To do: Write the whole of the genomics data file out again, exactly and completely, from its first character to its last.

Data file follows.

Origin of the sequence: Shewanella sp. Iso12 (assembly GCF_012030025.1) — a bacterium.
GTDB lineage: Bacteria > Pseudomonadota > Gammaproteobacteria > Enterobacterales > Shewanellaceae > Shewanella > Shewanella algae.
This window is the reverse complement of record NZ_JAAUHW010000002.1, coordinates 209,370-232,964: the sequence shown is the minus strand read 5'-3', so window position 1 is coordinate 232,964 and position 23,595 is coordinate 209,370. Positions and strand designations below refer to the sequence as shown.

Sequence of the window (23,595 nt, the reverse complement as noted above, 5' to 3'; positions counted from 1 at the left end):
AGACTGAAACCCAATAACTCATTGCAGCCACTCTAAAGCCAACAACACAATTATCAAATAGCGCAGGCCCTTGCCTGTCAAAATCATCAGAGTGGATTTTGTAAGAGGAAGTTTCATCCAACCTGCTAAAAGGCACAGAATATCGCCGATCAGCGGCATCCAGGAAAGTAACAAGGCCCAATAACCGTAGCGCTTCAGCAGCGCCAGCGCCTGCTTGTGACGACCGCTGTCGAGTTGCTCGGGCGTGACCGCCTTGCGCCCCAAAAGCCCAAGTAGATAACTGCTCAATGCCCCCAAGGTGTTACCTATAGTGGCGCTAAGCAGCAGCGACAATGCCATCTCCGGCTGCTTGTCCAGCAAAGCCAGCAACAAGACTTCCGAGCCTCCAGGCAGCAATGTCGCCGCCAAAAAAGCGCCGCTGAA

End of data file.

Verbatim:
Origin of the sequence: Shewanella sp. Iso12 (assembly GCF_012030025.1) — a bacterium.
GTDB lineage: Bacteria > Pseudomonadota > Gammaproteobacteria > Enterobacterales > Shewanellaceae > Shewanella > Shewanella algae.
This window is the reverse complement of record NZ_JAAUHW010000002.1, coordinates 209,370-232,964: the sequence shown is the minus strand read 5'-3', so window position 1 is coordinate 232,964 and position 23,595 is coordinate 209,370. Positions and strand designations below refer to the sequence as shown.

Sequence of the window (23,595 nt, the reverse complement as noted above, 5' to 3'; positions counted from 1 at the left end):
AGACTGAAACCCAATAACTCATTGCAGCCACTCTAAAGCCAACAACACAATTATCAAATAGCGCAGGCCCTTGCCTGTCAAAATCATCAGAGTGGATTTTGTAAGAGGAAGTTTCATCCAACCTGCTAAAAGGCACAGAATATCGCCGATCAGCGGCATCCAGGAAAGTAACAAGGCCCAATAACCGTAGCGCTTCAGCAGCGCCAGCGCCTGCTTGTGACGACCGCTGTCGAGTTGCTCGGGCGTGACCGCCTTGCGCCCCAAAAGCCCAAGTAGATAACTGCTCAATGCCCCCAAGGTGTTACCTATAGTGGCGCTAAGCAGCAGCGACAATGCCATCTCCGGCTGCTTGTCCAGCAAAGCCAGCAACAAGACTTCCGAGCCTCCAGGCAGCAATGTCGCCGCCAAAAAAGCGCCGCTGAA